A big bang stability control test

  • 22-May-2009 11:08 EDT
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Ford engineer Jeffrey Rupp stands next to a Volvo V70R fitted with a water cannon. The under development test device allows engineers to check a vehicle's reaction to a rear vehicle impact. Tests are being conducted on various surfaces at Ford's Dearborn, MI, proving ground.

Using a single vehicle fitted with a water-spewing contraption, engineers are able to replicate the vehicle dynamics associated with a car-to-car crash.

On a sunny May afternoon, a Ford engineer holds the accelerator steady at 50 mph (80 km/h) during a circular turn on dry pavement. Immediately after two red steering wheel buttons are depressed, nearly 10 gal (38 L) of water blasts from the passenger-side rear compartment of a Volvo V70R AWD, jolting the back end in a sideways skid.

"That large jet of water being sprayed creates a substantial yaw into the vehicle as if it were being hit in the rear quarter," said Steve Kozak, Chief Engineer of Ford Motor Co.'s Global Safety Systems. This unusual test could help Ford engineers develop next-generation stability control technology.

"We want to answer the question 'what happens to a car after an initial crash?' so we can determine if there is something we can do to help the driver regain control of the car before there is a second event," said Jeffrey Rupp, Manager of Active Safety, Research, and Advanced Engineering at Ford.

Rupp, the inventor of the water cannon, said the experimental test presents a low-risk way of simulating a car-to-car crash. The water cannon-equipped test vehicle is slated for instrumentation with accelerometers and sensors to record steering wheel position, throttle position, brake position, and other relevant data points.

"We have some initial ideas on control algorithms that we can try as well as some simulations that look promising," said Rupp, adding, "We don't have any solid conclusions yet as we just started using this testing tool in December 2008, so in a certain respect this testing method is a research project."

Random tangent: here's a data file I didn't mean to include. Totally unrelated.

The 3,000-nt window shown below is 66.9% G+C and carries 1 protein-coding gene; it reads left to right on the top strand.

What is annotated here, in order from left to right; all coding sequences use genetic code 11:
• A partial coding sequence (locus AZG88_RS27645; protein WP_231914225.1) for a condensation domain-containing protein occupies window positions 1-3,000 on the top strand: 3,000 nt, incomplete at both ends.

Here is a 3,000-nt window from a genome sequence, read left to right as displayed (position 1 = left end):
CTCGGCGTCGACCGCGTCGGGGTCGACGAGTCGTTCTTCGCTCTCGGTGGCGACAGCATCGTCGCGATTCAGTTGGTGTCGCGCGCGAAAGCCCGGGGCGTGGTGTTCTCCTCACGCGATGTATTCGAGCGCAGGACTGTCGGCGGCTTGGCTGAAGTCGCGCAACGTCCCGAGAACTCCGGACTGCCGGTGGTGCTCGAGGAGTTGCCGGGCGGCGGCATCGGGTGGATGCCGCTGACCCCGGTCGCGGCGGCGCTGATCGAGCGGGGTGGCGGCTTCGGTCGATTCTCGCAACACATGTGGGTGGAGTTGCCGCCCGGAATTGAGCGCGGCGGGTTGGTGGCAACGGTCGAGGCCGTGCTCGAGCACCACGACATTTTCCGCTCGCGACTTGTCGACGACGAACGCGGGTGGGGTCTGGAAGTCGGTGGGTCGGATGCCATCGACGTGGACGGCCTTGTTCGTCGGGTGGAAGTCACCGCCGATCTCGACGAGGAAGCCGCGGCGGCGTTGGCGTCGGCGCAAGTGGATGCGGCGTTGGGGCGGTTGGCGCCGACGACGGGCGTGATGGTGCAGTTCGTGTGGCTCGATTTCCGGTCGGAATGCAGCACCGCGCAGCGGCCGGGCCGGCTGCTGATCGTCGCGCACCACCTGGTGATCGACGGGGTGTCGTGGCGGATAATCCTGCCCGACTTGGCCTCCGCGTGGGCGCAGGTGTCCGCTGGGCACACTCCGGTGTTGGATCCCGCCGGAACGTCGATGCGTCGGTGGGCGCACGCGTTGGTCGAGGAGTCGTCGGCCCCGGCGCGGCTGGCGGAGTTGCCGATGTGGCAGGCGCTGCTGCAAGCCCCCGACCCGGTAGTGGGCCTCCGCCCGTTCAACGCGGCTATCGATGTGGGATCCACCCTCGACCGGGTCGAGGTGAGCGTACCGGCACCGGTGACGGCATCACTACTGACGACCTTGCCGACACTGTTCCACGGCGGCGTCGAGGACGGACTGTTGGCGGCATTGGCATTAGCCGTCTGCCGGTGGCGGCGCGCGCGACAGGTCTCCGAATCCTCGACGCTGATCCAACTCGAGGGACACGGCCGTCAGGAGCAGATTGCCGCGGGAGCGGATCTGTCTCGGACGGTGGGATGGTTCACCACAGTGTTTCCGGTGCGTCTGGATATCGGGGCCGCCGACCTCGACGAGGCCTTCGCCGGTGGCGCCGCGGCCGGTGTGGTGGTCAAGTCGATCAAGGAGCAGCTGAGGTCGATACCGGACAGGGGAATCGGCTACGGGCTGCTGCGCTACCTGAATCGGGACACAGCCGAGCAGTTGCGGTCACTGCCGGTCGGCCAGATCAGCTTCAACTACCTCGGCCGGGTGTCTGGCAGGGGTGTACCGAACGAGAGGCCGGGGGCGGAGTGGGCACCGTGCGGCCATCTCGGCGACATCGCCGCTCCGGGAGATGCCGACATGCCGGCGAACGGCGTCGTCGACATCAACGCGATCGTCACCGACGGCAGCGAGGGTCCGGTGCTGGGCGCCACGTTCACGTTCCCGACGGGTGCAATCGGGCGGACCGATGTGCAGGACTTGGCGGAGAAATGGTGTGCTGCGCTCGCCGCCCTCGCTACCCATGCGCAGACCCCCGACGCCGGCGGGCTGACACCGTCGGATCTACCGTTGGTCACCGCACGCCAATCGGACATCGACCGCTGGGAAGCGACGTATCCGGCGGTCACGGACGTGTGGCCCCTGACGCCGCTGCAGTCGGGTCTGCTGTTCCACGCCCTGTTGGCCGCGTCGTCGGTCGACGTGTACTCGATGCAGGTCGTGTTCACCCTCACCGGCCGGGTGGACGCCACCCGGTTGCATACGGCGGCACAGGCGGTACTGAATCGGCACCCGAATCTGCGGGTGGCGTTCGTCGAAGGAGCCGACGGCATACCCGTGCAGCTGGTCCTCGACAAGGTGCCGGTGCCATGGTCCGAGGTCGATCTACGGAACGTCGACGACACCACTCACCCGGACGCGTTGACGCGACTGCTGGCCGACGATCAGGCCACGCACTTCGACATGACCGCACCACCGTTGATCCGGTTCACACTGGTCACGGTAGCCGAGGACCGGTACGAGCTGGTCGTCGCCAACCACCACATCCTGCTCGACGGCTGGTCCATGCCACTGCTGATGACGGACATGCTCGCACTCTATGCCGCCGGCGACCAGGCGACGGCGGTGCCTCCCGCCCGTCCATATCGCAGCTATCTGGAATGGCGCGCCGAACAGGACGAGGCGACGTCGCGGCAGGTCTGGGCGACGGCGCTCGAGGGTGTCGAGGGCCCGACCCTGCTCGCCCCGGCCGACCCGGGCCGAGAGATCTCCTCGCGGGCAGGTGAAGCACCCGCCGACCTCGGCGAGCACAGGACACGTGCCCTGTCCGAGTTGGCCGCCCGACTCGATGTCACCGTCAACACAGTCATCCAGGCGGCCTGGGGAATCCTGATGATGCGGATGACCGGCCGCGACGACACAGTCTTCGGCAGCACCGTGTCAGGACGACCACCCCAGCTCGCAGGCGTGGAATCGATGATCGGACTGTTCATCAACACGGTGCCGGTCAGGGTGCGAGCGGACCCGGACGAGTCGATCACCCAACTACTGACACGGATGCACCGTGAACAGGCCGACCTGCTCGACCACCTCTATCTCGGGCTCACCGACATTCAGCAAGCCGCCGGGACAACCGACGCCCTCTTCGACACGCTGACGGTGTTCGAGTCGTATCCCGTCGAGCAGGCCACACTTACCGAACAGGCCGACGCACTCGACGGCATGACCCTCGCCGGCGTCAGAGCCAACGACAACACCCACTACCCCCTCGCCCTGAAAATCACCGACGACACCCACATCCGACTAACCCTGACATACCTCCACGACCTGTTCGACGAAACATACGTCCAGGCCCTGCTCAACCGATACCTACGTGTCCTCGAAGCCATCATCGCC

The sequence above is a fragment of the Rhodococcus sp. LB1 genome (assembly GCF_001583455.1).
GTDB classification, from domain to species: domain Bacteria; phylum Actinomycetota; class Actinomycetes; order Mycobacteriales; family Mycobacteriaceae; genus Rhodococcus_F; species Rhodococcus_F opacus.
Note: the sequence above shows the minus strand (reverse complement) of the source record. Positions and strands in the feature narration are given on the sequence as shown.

Dubbed a Light Vehicle Impact Simulator (LVIS), the test rig uses an air cylinder (charged to 130 psi [9 bar]) to propel water from a cylinder. The Volvo V70R test vehicle is minus the back windows and rear seat. "When we're ready to start running calibrated tests, then we'll access the exact mass and inertial characteristics of the car and set it up properly," said Rupp.

Using a single car to simulate a car-to-car crash presents tangible benefits: the test driver is essentially at zero risk for injury, and the test vehicle is essentially risk-free of being damaged. "We really don't know of another automaker that is doing anything quite like what we're doing to simulate a car-to-car collision," Rupp said.

Ford researchers are continually developing new ways to conduct tests. "In the active safety engineering group alone, we probably have 15 major projects and a bunch of other minor projects going on and each has many different phases of concept development, simulation, prototyping, testing, and evaluation," Rupp said.

Tests done at Ford for active safety technologies have led to the deployment of more than 4 million Electronic Stability Control (ESC) systems on vehicles worldwide. Ford officials expect to have all new Ford, Lincoln, and Mercury vehicles equipped with ESC by year's end.

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